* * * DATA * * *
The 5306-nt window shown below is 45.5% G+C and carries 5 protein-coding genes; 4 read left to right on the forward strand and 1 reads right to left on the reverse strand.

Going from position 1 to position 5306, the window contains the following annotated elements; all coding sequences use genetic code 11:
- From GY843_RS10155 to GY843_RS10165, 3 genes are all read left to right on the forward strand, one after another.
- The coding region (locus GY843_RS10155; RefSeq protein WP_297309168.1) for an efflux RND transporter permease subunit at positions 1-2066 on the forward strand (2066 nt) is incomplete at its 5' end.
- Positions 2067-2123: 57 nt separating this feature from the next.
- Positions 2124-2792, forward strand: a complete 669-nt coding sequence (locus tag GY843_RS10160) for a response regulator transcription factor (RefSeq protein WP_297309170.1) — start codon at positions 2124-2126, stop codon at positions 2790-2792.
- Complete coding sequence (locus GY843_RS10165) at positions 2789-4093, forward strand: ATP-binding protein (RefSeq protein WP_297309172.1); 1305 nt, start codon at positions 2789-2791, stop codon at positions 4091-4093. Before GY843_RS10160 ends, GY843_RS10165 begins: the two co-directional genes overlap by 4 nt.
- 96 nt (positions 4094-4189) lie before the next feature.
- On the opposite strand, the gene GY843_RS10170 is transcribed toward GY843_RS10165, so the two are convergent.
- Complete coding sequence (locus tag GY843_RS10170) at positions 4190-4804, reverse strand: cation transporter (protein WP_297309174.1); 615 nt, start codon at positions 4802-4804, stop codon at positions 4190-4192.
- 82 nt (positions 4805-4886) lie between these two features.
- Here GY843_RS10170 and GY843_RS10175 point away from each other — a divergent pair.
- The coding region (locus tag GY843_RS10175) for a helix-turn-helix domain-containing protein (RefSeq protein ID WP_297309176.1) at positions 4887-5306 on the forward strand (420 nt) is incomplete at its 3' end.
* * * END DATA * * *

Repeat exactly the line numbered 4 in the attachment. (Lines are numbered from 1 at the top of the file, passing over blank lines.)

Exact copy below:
- The coding region (locus GY843_RS10155; RefSeq protein WP_297309168.1) for an efflux RND transporter permease subunit at positions 1-2066 on the forward strand (2066 nt) is incomplete at its 5' end.